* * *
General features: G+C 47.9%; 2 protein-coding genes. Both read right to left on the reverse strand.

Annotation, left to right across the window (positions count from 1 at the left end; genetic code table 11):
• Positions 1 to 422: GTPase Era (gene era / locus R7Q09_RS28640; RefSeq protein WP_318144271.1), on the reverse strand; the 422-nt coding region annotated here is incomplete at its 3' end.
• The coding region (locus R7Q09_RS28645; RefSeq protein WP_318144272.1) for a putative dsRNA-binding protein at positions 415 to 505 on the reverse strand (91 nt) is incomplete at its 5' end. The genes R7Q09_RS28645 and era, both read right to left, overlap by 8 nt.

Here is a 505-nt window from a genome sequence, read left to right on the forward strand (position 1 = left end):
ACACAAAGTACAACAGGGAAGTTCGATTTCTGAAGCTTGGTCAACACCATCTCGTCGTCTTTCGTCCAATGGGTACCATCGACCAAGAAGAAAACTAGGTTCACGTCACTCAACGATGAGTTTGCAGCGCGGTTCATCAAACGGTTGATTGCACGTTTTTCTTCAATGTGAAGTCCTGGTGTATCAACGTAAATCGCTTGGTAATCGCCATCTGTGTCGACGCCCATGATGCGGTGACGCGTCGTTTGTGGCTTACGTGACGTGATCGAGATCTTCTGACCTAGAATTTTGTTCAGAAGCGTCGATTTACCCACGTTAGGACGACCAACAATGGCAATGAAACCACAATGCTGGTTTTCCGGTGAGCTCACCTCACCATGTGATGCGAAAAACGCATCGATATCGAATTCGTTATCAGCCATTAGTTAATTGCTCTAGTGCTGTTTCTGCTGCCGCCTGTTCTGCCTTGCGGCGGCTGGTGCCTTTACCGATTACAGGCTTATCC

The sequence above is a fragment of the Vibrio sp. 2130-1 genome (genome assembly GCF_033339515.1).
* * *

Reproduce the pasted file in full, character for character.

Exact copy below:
General features: G+C 47.9%; 2 protein-coding genes. Both read right to left on the reverse strand.

Annotation, left to right across the window (positions count from 1 at the left end; genetic code table 11):
• Positions 1 to 422: GTPase Era (gene era / locus R7Q09_RS28640; RefSeq protein WP_318144271.1), on the reverse strand; the 422-nt coding region annotated here is incomplete at its 3' end.
• The coding region (locus R7Q09_RS28645; RefSeq protein WP_318144272.1) for a putative dsRNA-binding protein at positions 415 to 505 on the reverse strand (91 nt) is incomplete at its 5' end. The genes R7Q09_RS28645 and era, both read right to left, overlap by 8 nt.

Here is a 505-nt window from a genome sequence, read left to right on the forward strand (position 1 = left end):
ACACAAAGTACAACAGGGAAGTTCGATTTCTGAAGCTTGGTCAACACCATCTCGTCGTCTTTCGTCCAATGGGTACCATCGACCAAGAAGAAAACTAGGTTCACGTCACTCAACGATGAGTTTGCAGCGCGGTTCATCAAACGGTTGATTGCACGTTTTTCTTCAATGTGAAGTCCTGGTGTATCAACGTAAATCGCTTGGTAATCGCCATCTGTGTCGACGCCCATGATGCGGTGACGCGTCGTTTGTGGCTTACGTGACGTGATCGAGATCTTCTGACCTAGAATTTTGTTCAGAAGCGTCGATTTACCCACGTTAGGACGACCAACAATGGCAATGAAACCACAATGCTGGTTTTCCGGTGAGCTCACCTCACCATGTGATGCGAAAAACGCATCGATATCGAATTCGTTATCAGCCATTAGTTAATTGCTCTAGTGCTGTTTCTGCTGCCGCCTGTTCTGCCTTGCGGCGGCTGGTGCCTTTACCGATTACAGGCTTATCC

The sequence above is a fragment of the Vibrio sp. 2130-1 genome (genome assembly GCF_033339515.1).